These last few weeks have been unbelievable. Harrowing and absolutely shocking. The Manchester terrorist attack happened while I was in Greece – I was glued to the news for longer than was healthy, trying to imagine those poor kids, the parents who came to pick them up, and what their families must be going through now to try and make sense of it all.

Sitting in cafes and restaurants in Skiathos, the British accents around us were voicing the same, mainly why, and how could they?

It’s hard to give the level of respect and thought to all the victims when there were just so many but Martyn Hett, the guy with the Deirdre Barlow tattoo, kept coming in my thoughts. I’d seen him on Tattoo Fixers and then one article I was reading was talking about his Twitter feed so I went to check it out, stupidly. He’d been Tweeting from the Ariana Grande gig, about going out for a smoke, about the show, just the usual stuff you see on Twitter – he was a normal guy, a music lover, doing what normal music lovers do.

Terrorism at Glastonbury

Flickr pic from crisu_avadanei

And then Eilidh MacLeod from the Outer Hebrides. Her death is so confusing and odd to get your head around. I can’t help but imagine how excited she must’ve been to go with her friend down to Manchester for a gig. I went to see Robbie Williams at around that age, my first stadium gig, and was excited about it for months. My friends and I counting down the days. I imagine she was the same. How can a young, innocent girl from the Outer Hebrides be caught up in a terrorist attack?

Manchester, and then London. James McMullan just on a night out with friends, Chrissy Archibald walking across London Bridge, the unnamed French man working in a restaurant nearby – any Londoner, or person, does similar things weekly, if not daily.

I was out on Saturday night, as many of the victims were, and was getting messages through from friends around the world asking where I was and if I was ok. I didn’t actually know what had happened. I was two hours away from London, in my home town of Southsea, and safe with friends and a drink. Thing is, the people affected were so random, it could’ve been me. It could be anyone.

After spending Sunday watching the One Love Manchester benefit gig, and then the emotional extra long news special after it, I started to wonder where it would happen next. Where they could make the most impact. And in my tired and paranoid state of course Glastonbury popped into my head.

Lots of people, crowded space, world famous, meant to be a lovely event…

So I’ve been researching the potential terror threat on Glasto. Cheery, I know.

Terrorism at Glastonbury:
Why We Can’t Be Scared

Terrorism at Glastonbury

– Flickr pic from 2create

There’s no intelligence to suggest a threat

The Somerset Police have said there is ‘no cause for alarm’ when it comes to a terrorist threat at Glastonbury. According to Somerset Live they’ve said, “We work closely with Glastonbury festival to plan for major incidents and our plans are regularly reviewed.”

We have to trust in them.

Everyone is known and ticketed

To get a ticket to Glastonbury you need to have signed up to the website six months before and entered your name, address, payment details and uploaded a photo. The organisers know everyone who’s on site and only people who have a ticket, with their face on, will be allowed a wristband to enter. And this year that’s going to be stricter than ever.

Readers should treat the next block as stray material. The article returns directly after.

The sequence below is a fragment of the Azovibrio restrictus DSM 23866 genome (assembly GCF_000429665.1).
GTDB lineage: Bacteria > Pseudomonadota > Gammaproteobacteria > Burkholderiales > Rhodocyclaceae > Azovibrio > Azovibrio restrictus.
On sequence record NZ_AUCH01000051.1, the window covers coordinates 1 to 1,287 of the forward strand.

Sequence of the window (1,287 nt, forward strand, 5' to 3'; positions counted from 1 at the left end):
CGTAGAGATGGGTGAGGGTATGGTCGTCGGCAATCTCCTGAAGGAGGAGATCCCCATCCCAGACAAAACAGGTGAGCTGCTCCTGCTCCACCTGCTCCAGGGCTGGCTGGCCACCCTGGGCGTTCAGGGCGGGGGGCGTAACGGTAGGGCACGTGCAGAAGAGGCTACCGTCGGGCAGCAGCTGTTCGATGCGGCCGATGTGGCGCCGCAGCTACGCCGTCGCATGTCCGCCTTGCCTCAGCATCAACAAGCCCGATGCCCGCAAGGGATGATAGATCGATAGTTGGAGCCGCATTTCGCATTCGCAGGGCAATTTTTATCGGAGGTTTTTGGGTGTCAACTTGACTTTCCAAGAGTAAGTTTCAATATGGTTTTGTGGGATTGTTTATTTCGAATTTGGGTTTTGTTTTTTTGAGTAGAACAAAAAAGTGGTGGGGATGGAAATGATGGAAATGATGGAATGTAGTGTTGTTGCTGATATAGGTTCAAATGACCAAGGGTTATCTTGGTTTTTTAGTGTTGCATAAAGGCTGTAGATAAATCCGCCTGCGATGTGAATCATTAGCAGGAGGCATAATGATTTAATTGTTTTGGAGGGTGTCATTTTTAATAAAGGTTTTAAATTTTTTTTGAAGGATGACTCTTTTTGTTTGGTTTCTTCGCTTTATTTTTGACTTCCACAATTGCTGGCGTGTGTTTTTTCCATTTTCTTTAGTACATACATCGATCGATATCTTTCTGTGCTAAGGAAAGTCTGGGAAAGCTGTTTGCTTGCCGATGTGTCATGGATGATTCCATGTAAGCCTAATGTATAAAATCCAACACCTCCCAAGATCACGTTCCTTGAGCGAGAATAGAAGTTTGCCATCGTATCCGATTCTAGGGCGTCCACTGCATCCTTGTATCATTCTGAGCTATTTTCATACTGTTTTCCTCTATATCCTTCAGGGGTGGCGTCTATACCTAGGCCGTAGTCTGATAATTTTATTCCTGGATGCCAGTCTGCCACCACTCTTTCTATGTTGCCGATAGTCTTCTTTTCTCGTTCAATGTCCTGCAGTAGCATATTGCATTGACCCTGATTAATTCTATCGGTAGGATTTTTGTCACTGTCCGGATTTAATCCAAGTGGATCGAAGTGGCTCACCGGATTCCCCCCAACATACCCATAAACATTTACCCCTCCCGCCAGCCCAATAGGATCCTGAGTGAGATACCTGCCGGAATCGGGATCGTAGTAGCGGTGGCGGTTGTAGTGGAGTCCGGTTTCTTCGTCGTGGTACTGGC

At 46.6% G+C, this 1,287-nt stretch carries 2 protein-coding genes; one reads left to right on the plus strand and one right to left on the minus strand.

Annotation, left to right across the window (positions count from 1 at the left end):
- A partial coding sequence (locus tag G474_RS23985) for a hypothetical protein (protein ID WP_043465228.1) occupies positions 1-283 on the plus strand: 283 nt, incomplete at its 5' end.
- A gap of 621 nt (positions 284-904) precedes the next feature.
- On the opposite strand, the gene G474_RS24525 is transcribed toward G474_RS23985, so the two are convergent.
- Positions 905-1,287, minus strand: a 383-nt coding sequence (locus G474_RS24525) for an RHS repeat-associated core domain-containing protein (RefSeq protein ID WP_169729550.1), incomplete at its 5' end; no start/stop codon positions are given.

Glastonbury is a no fly zone

No helicopters, no drones, no planes – nothing is allowed to fly over the site during the festival.

No cars are allowed on site

Only working cars, belonging to staff, are allowed to drive on site. And that’s usually limited to equipment trucks and portaloo suckers. This means that the method of terrorism from London Bridge and Westminster will not exist.

We’ve been told to pack light

Anyone with a Glastonbury ticket was emailed yesterday telling them to pack as light as possible. All trollies and large baggage will be searched thoroughly and will have to go to a separate, lengthy queue. Good.

“We encourage you to pack as light as you can. For security reasons, all ticket holders will be subject to extra searches of their vehicles, their bags and their person at this year’s Festival.

“This will make entrance slower than in previous years. Please be patient if there are queues, and please cooperate with any security requests and all searches.”

Media have been speculating for years something will happen

And it hasn’t. Anything you read is just scare mongering – no one knows.

Police are everywhere

And you can bet they’re going to be as vigilant as possible.

“There will be plenty of staff and police around, so if you have any queries or concerns, please don’t hesitate to speak to them.” – official statement from Somerset Constabulary

Terrorism at Glastonbury

Terrorism at Glastonbury

– Flickr pic from ebotunes

There is absolutely no way you can stop what you’re doing and how you’re living because of the current ‘Severe’ terrorist threat in the UK (MI5 rating). As the brave victims, and victims relatives, have said publicly, if we change our lives then it’s giving the terrorists what they want. I don’t know how this is ever going to stop, or what’s going to happen, but I think it’s important that we enjoy lives as we were and have confidence in those that are supposed to protect us that they will.

Thanks to this little bit of research to calm my over active mind, I’ll be going to Glastonbury with the same carefree and fun attitude that I did when I went in 2012, and I hope you do too.

See you there…

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